Rosie and I looked on, and we chatted about what we were witnessing and we discussed the possible cost of some of the equipment being used. I had some experience of this from when I started the Powerchair Football Club in 2007 where the costs of the correct chair to be able to play was a minimum of £5000, where a non-disabled child could pick up a football and a pair of football boots for under £50 if they don't get the latest models. Rosie pleased me when she told me she hadn't ever thought about this kind of stuff before but it would make her think about things like this from now on.

To add some assistance, I returned briefly to my position of a few years ago as a Boccia coach (boccia is a bowls type sport) when a young man in a wheelchair asked me how it was played, I was even more pleased when Rosie offered her assistance to the young man without imposing herself on him with no prompting from me.

This got me to thinking that a lot of the people on that sports field will still be around long after I'm gone (slightly morbid but true). Will they live in a world where these kind of access days are a thing of the past because the things that we see as 'special' or 'adapted' become mainstream? Will young people like Rosie and the young man who asked for my boccia expertise live in a more equual society?

I feel that this can happen, maybe not in my lifetime but hopefully in theirs, but can really only have a chance with a sustained attitude of educating non-disabled people so that what is currently termed as 'inclusive' and 'accessible' becomes mainstream, and by raising the aspirations of people with disabilities so they can raise awareness of any injustices and discrimanatory practice and can feel that its okay to do so without fear of prejudice and reprisals.

But for all us disabled activists and blogger its worth noting, as this week has reminded me, its not just for ourselves that we do what we do, but it also has an effect on the future citizens we come into contact with and influence, either positively or negatively.

You can see a video showing some of the stuff that was happening yesterday at www.swindonweb.com, sadly I was editted out....oh well

Thursday, 1 July 2010

The Onset of Depression With An Acquired Disability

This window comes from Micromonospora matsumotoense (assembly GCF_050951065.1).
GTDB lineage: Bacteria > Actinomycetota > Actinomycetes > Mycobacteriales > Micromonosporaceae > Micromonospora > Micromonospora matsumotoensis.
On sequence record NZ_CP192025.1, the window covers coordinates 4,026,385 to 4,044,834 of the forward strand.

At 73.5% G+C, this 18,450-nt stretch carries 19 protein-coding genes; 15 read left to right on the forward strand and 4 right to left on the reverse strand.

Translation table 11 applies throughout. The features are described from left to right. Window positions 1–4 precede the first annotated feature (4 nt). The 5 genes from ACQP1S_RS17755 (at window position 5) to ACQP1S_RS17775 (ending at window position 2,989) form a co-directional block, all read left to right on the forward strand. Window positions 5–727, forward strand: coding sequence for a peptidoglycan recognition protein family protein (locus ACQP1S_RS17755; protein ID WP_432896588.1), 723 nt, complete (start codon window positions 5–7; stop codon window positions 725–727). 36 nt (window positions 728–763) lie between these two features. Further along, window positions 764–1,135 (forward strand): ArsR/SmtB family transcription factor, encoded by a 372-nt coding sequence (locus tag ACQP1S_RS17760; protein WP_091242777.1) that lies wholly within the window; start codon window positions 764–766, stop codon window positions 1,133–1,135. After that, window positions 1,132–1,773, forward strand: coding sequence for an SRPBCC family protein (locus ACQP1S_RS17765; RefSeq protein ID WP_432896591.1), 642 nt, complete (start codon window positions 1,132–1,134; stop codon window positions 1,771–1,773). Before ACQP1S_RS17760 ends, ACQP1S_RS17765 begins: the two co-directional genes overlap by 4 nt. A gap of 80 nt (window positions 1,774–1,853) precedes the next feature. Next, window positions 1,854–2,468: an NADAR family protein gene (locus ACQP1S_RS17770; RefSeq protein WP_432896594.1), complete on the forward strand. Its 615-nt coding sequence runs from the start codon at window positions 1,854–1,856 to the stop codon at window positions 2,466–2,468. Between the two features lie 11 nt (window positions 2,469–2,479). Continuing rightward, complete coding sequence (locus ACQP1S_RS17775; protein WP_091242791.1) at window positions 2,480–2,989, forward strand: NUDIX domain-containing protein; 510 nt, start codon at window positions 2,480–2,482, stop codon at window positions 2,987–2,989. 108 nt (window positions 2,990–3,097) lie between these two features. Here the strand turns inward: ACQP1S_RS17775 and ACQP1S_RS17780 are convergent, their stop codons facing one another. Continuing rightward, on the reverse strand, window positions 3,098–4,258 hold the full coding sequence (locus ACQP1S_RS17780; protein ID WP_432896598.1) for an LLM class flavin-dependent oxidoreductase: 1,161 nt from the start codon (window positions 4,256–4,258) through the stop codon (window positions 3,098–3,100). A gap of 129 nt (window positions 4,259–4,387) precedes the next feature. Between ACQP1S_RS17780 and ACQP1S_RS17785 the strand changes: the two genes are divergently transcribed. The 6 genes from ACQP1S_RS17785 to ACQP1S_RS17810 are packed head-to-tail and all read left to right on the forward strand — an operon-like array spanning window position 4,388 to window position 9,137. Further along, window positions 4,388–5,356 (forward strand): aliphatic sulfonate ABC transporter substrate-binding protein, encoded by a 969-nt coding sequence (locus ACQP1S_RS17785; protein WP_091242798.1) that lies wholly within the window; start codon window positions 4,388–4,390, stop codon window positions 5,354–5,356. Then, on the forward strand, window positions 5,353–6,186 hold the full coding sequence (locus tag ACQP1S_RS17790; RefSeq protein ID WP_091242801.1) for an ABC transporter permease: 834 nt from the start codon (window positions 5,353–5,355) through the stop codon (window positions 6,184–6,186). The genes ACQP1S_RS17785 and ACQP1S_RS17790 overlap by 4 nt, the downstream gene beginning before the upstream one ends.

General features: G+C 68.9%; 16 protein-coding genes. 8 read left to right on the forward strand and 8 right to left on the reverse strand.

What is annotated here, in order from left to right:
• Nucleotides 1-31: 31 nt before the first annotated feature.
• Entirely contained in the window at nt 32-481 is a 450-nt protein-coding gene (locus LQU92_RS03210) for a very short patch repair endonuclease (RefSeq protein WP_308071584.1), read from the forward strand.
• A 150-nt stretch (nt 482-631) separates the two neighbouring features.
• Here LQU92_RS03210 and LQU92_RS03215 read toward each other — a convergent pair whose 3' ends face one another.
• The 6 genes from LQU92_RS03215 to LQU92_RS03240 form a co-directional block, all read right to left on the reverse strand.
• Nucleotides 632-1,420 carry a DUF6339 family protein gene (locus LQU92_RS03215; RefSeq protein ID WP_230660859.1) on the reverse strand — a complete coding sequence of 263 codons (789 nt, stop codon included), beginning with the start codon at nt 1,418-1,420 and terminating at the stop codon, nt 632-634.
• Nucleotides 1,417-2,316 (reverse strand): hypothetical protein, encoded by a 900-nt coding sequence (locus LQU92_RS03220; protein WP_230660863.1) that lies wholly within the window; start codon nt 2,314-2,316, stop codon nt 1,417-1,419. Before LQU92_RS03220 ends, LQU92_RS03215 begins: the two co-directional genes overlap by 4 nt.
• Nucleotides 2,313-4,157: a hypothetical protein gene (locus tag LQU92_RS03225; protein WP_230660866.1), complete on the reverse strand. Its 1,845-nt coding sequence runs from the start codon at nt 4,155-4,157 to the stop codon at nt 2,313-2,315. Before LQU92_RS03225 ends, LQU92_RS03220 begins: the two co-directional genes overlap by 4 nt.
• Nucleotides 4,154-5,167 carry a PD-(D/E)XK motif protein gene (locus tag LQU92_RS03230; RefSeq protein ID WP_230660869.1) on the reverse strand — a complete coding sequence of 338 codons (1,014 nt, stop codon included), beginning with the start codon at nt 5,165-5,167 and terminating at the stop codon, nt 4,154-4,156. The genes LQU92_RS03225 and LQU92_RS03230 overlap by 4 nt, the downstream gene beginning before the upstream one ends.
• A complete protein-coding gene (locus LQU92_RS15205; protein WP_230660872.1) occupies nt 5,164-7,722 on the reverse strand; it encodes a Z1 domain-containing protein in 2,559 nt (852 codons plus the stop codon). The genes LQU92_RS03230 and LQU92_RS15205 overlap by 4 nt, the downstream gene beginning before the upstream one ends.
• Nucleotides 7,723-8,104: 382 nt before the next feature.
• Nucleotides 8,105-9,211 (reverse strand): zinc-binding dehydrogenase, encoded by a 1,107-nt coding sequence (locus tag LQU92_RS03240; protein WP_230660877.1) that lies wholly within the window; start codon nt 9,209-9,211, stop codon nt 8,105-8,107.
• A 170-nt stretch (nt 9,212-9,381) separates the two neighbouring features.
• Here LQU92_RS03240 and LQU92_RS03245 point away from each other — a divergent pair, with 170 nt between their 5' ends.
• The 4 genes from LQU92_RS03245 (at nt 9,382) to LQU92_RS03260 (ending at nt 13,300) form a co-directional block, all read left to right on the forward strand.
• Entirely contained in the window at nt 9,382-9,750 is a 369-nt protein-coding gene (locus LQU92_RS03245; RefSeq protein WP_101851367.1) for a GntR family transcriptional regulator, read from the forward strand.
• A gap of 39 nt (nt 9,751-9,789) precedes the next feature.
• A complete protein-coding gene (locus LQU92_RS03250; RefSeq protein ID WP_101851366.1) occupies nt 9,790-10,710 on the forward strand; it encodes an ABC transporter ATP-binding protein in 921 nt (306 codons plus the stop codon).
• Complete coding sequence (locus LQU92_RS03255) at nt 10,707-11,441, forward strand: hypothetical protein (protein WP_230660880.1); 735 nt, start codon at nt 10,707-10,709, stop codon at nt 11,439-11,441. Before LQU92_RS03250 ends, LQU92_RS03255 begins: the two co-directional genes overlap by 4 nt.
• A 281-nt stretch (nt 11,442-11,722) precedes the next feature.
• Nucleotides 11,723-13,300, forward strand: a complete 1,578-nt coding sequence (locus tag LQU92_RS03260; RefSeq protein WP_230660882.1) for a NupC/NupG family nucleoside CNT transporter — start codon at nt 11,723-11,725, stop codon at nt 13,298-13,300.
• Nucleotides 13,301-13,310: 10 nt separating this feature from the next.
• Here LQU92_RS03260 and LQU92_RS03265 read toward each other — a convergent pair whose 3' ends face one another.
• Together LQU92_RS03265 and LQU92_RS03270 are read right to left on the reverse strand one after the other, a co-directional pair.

Last week I spoke about coping with an acquired disability and related it to my stroke. This time I would like to focus on one of the hurdles that can get in the way of coping successfully with an acquired disability; and that hurdle is depression.

In the early stages of acquiring a disability it can be very easy for depression to sneak up on you while your focussing on your recovery from whatever has caused your disability. It is often the case that those around you will notice the onset of depression before you do, this may not however make it any easier for you to accept that depression has you, in fact quite the opposite.

There is a subtle difference between being depressed and having depression. It is possible to continue with your life as you usually do whilst being depressed, however it is much much more difficult to do so without some kind of intervention, be it with medication or therapy) when you have depression. Of course the lines on this blur when you have recently acquired a disability as you don't always know what continuing with your life as usual is now, hence those around of pick up on the possibility of depression before you do.

As I mentioned in my previous blog, there is a period of mourning for your former self when learning to cope after acquiring a disability, and in the same way as bereavement counselling can help people through the grieving process, other forms of counselling can help come to terms with the life changes you have and are continuing to experience, sometimes medication can be required.

Either way there is no shame to be attached to having depression and it is in no way a sign of weakness, indeed the greatest strength is gained from recognising you have depression and taking control of it before it controls you.